Edidiong is a maternal child health officer.

Photo by Andreas Bro.

"The best advice I got was from my godmother. She's a judge in one of the states in my country. She used to say something to me when I was living with her at my [second] year of university: 'Whatever your hands find to do, do it as your are doing it onto God and not onto man because men will never reward you.' Always learn how to do whatever it is that you want to do with the mindset that you are not doing it for anybody, you are doing it for yourself."

8. Sadiqa Basiri Saleem, Afghanistan

Sadiqa is the executive director of the Oruj Learning Centre, which focuses on the education of women and girls.

Photo by Andreas Bro.

"Well, I will say the biggest issue for me is that women [are] seen as an issue ... . This concept, this understanding should be transformed into something brilliant that both men and women are active and a productive part of a whole society. Without women, this world cannot move on. So once this understanding is global, is universal, we will not see women as an issue."

Thankfully, this is a conference for dreamers and doers.

Following the conference, participants put together a document cataloging 100 of the best ideas and solutions to come out of the event.

And it's available to everyone.

Women have come a long way. But with generations of women still fighting for a fair shake, a good education, economic opportunities, and health services, we have no time to get complacent.

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Judy Vaughan has spent most of her life helping other women, first as the director of House of Ruth, a safe haven for homeless families in East Los Angeles, and later as the Project Coordinator for Women for Guatemala, a solidarity organization committed to raising awareness about human rights abuses.

But in 1996, she decided to take things a step further. A house became available in the mid-Wilshire area of Los Angeles and she was offered the opportunity to use it to help other women and children. So, in partnership with a group of 13 people who she knew from her years of activism, she decided to make it a transitional residence program for homeless women and their children. They called the program Alexandria House.

"I had learned from House of Ruth that families who are homeless are often isolated from the surrounding community," Judy says. "So we decided that as part of our mission, we would also be a neighborhood center and offer a number of resources and programs, including an after-school program and ESL classes."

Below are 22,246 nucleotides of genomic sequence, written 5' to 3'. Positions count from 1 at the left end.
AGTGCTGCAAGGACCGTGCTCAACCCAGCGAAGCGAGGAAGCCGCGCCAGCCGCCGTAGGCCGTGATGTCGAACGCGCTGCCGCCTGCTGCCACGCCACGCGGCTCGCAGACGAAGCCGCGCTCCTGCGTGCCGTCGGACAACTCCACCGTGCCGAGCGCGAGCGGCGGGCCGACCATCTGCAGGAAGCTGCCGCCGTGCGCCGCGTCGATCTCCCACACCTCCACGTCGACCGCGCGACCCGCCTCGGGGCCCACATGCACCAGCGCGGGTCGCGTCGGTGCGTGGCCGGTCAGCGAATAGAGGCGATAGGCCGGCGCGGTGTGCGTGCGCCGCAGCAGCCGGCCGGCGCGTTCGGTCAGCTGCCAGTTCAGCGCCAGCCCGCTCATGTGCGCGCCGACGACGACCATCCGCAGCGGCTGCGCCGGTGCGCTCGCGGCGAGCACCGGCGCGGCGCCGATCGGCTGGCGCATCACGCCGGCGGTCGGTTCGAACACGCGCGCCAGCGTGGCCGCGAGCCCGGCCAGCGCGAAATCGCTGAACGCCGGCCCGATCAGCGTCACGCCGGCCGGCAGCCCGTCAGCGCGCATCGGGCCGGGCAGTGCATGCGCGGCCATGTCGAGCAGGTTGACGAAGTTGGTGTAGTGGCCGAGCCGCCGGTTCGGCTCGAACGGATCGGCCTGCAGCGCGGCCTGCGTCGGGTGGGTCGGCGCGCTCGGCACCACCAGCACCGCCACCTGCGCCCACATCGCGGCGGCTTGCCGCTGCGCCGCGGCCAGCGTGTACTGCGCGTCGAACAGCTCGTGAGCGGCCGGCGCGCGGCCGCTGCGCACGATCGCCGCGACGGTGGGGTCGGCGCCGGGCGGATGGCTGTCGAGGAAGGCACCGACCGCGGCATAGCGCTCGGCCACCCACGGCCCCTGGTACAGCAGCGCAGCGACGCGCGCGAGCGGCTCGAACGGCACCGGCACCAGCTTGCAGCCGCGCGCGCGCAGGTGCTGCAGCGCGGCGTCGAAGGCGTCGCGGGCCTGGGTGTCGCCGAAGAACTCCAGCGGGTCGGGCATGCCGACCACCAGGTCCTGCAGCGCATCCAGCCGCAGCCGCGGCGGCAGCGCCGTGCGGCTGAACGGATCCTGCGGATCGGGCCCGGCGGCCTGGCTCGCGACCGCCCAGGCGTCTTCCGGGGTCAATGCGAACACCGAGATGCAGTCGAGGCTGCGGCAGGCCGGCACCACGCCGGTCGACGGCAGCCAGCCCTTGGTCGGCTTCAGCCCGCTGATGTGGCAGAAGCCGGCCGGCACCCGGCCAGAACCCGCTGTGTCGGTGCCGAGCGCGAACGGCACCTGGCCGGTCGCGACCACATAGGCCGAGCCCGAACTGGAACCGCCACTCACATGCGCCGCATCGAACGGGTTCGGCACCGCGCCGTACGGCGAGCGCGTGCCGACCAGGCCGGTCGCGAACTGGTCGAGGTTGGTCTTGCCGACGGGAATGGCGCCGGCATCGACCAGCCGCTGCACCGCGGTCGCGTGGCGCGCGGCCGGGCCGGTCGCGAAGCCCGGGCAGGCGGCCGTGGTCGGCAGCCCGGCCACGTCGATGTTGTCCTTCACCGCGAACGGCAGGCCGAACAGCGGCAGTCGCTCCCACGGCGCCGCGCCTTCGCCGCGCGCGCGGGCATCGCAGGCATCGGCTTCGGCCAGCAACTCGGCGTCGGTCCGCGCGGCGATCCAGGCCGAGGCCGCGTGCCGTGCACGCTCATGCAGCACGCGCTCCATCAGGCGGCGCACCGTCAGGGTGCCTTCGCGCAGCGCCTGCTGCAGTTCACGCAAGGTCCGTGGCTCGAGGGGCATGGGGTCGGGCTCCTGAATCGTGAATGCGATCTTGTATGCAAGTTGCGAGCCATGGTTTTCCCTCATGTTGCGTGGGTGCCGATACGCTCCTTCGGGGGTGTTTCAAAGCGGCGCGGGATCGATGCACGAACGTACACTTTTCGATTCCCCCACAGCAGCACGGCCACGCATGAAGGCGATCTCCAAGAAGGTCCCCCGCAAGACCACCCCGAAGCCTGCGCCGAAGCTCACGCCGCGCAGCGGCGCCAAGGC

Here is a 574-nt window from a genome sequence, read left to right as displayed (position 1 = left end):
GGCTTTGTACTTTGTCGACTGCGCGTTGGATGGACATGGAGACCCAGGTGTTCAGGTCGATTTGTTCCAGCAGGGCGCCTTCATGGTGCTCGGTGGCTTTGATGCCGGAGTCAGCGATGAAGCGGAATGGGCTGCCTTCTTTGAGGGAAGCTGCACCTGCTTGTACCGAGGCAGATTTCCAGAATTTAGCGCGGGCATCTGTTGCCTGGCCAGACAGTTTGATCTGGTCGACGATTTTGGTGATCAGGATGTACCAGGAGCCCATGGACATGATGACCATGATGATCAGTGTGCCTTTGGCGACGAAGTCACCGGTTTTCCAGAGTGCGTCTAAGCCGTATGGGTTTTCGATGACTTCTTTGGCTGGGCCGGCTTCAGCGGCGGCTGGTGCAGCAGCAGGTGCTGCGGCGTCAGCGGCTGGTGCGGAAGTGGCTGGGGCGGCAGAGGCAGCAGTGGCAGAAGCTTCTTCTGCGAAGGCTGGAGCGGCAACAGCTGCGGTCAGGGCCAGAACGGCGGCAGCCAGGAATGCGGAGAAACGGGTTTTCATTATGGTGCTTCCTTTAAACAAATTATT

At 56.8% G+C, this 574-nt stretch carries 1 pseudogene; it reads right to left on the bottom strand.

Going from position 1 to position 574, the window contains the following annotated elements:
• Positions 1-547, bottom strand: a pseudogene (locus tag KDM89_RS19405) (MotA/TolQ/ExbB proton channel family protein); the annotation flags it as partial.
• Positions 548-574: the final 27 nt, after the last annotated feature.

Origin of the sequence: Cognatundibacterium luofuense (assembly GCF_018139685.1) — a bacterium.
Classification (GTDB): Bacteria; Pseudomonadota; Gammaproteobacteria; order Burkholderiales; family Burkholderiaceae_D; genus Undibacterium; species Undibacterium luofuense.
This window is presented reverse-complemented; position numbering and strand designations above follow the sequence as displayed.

She also decided that, unlike many other shelters in Los Angeles, she would accept mothers with their teenage boys.

"There are very few in Los Angeles [that do] due to what are considered liability issues," Judy explains. "Given the fact that there are (conservatively) 56,000 homeless people and only about 11,000 shelter beds on any one night, agencies can be selective on who they take."

Their Board of Directors had already determined that they should take families that would have difficulties finding a place. Some of these challenges include families with more than two children, immigrant families without legal documents, moms who are pregnant with other small children, families with a member who has a disability [and] families with service dogs.

"Being separated from your son or sons, especially in the early teen years, just adds to the stress that moms who are unhoused are already experiencing," Judy says.

"We were determined to offer women with teenage boys another choice."

Courtesy of Judy Vaughan

Alexandria House also doesn't kick boys out when they turn 18. For example, Judy says they currently have a mom with two daughters (21 and 2) and a son who just turned 18. The family had struggled to find a shelter that would take them all together, and once they found Alexandria House, they worried the boy would be kicked out on his 18th birthday. But, says Judy, "we were not going to ask him to leave because of his age."

Homelessness is a big issue in Los Angeles. "[It] is considered the homeless capital of the United States," Judy says. "The numbers have not changed significantly since 1984 when I was working at the House of Ruth." The COVID-19 pandemic has only compounded the problem. According to Los Angeles Homeless Services Authority (LAHSA), over 66,000 people in the greater Los Angeles area were experiencing homelessness in 2020, representing a rise of 12.7% compared with the year before.